I am also the parent of a student in the Maple Run Unified School District. My 9-year-old son Victor has been enrolled at SATEC since kindergarten and before that he was in preschool for two years at Barlow Street School. My husband Dave and I look forward to him attending BFA for high school. What you may not know about my family is that Victor is on the autism spectrum. He is a bright and cheerful animal lover and he’s helped me understand that not every kid learns or socializes in the same way. Raising a neuro-atypical child and connecting with other parents of kids with disabilities, I have learned that people who do not understand and embrace the experiences of those on the margins can actually do harm when treating them “like everyone else.” For example, a child with involuntary lip twitching and throat clearing due to Tourette’s syndrome might be scolded by someone who thinks the student is being intentionally disruptive. The consequences of misunderstanding and bias can be severe. Per data from the U.S. Department of Education, students with disabilities are arrested by School Resource Officers at three times the rate of their non-disabled peers. Our community has experienced bias firsthand when a Saint Albans Police Department officer used a disability slur while arresting a student at BFA in 2019.
Equity does not trickle down from the haves to the have-nots. When we ensure that those who are most likely to face harm do not suffer from injustices, everyone benefits. I am running for this position because I want to ensure an equitable education in a safe environment for all students. I am invested in lifting the voices and needs of kids in marginalized communities. I stand with members of the community and for kids in marginalized groups like my son, who are statistically more likely to have problems with SROs by advocating for their removal from our schools. Children across Saint Albans from a multitude of backgrounds and experiences have suffered at the hands of the SROs and it is unfair that some of those who have had good experiences are ignoring or minimizing the problems.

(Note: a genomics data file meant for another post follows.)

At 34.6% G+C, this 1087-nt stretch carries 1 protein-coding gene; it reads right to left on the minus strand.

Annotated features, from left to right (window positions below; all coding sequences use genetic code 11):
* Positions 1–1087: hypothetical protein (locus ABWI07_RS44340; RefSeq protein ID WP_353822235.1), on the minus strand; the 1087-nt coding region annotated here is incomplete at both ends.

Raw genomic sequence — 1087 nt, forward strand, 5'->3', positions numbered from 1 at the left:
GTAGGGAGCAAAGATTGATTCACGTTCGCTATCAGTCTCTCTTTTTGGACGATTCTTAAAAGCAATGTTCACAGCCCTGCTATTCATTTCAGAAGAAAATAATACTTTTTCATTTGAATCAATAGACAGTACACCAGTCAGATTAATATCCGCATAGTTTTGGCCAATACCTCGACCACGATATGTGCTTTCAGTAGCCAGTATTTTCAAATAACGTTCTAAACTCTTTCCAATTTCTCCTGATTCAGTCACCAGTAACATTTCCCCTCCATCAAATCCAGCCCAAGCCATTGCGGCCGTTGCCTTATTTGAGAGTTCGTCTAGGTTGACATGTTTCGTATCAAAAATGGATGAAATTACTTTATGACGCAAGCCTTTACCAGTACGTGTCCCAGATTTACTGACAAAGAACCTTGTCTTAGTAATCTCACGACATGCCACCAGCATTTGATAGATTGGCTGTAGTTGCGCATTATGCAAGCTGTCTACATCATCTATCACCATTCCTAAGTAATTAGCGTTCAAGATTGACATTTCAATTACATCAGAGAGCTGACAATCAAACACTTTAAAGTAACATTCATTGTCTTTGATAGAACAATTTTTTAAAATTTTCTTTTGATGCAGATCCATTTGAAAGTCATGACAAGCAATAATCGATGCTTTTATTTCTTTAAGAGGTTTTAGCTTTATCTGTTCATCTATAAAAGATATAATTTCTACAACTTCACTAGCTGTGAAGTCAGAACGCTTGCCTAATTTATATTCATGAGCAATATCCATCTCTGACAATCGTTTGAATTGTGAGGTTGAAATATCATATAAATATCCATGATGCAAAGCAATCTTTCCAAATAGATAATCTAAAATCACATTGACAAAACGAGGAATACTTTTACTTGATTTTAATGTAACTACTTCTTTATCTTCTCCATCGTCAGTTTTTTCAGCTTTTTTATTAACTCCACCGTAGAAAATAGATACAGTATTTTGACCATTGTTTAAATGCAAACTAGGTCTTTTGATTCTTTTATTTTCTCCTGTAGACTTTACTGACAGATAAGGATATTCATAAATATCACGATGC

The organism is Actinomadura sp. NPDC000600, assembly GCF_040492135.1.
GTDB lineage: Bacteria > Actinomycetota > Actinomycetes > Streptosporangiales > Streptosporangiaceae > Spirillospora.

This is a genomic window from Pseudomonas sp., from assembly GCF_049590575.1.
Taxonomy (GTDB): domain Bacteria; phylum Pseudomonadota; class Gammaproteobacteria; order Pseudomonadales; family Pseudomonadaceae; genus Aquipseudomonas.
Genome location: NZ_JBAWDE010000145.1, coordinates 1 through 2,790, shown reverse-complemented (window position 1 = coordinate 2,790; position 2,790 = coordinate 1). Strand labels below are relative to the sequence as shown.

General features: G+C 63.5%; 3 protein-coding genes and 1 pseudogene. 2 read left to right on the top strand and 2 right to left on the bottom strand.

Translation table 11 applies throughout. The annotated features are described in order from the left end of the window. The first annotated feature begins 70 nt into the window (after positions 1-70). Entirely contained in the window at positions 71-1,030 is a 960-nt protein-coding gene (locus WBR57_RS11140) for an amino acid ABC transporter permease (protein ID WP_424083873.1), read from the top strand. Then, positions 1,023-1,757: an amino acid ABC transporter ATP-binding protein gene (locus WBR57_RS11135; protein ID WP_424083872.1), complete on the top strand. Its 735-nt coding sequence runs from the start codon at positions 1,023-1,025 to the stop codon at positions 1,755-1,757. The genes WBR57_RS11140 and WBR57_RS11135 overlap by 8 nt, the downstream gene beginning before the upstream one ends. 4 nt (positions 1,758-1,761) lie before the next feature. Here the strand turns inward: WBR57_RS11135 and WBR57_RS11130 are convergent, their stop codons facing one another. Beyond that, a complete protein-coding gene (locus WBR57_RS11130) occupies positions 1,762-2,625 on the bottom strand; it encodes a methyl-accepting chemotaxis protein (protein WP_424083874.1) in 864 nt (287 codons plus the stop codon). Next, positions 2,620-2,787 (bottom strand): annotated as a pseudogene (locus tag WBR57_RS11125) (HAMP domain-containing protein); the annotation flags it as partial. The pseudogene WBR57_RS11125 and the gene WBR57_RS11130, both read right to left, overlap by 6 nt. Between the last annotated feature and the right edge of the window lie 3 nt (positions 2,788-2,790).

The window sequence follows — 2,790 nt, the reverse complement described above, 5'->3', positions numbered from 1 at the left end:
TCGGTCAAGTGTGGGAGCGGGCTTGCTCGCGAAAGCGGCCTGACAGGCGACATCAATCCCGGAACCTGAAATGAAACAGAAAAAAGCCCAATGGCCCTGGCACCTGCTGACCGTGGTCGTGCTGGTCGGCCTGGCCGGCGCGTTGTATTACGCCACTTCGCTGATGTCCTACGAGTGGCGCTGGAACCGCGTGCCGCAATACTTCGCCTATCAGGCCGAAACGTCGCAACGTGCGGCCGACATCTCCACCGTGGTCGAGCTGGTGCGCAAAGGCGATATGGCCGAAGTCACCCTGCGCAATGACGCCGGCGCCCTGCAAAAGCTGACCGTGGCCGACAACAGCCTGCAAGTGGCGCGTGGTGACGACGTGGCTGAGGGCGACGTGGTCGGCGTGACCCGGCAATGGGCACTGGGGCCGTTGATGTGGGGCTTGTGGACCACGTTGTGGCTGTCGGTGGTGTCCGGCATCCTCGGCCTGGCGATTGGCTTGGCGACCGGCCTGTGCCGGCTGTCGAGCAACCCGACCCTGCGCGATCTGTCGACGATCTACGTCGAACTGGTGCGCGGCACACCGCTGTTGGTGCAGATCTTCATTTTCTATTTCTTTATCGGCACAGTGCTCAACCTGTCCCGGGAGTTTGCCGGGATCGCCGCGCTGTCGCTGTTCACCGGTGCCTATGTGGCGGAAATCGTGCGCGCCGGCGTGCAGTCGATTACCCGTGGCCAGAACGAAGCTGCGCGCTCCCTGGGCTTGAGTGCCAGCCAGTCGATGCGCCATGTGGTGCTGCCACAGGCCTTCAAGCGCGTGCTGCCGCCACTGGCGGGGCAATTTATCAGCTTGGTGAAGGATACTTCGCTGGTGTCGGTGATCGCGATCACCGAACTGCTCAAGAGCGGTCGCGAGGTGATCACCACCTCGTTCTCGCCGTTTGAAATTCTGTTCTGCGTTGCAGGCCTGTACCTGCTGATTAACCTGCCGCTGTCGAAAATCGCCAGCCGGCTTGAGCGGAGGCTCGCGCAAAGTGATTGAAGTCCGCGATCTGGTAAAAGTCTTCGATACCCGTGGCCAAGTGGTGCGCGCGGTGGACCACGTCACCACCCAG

A few days ago, the Messenger published “See how the Franklin County Sheriff’s Department plans to curb student ‘sexting.’” With the ongoing conversation in our community about the role of law enforcement officials in schools, I was shocked and dismayed to see that the MRUSD administration is increasing their presence. This is not only a blatant disregard for community concerns, it’s also just another way in which the outgoing superintendent and certain board members are out of touch with educational standards. The CDC Healthy Schools National Health Education Standards has already addressed this issue with an outcome-proven educational approach and thorough curriculum.
On the same day as the above article, the Messenger published “Candidates split on district’s use of SROs” that included statements from various candidates for the MRUSD board. From these statements and subsequent public online posts, it is clear to me that my opponent is ignoring the loud cries of pain from many in the community who want the school board to address the problems created by the SROs and the problems that SROs are not equipped to address. I hear them. I feel them. I see the injustice and want it corrected.
Your vote for who sits on the board will greatly influence the outcome of this discussion. Once the SRO Committee comes back with their findings, it is up to the MRUSD board to discuss and vote to make a final decision. I respectfully ask for your vote if you reside in Saint Albans Town, Saint Albans City or Fairfield, although the specific seat I would fill would be for the Town. To learn more about me or to reach out, please visit www.facebook.com/DrJen4MRUSD.
[Editor’s note: A prior letter from Ms. Williamson had been printed in Friday’s Messenger; it did not include her intended revisions. The above letter does.]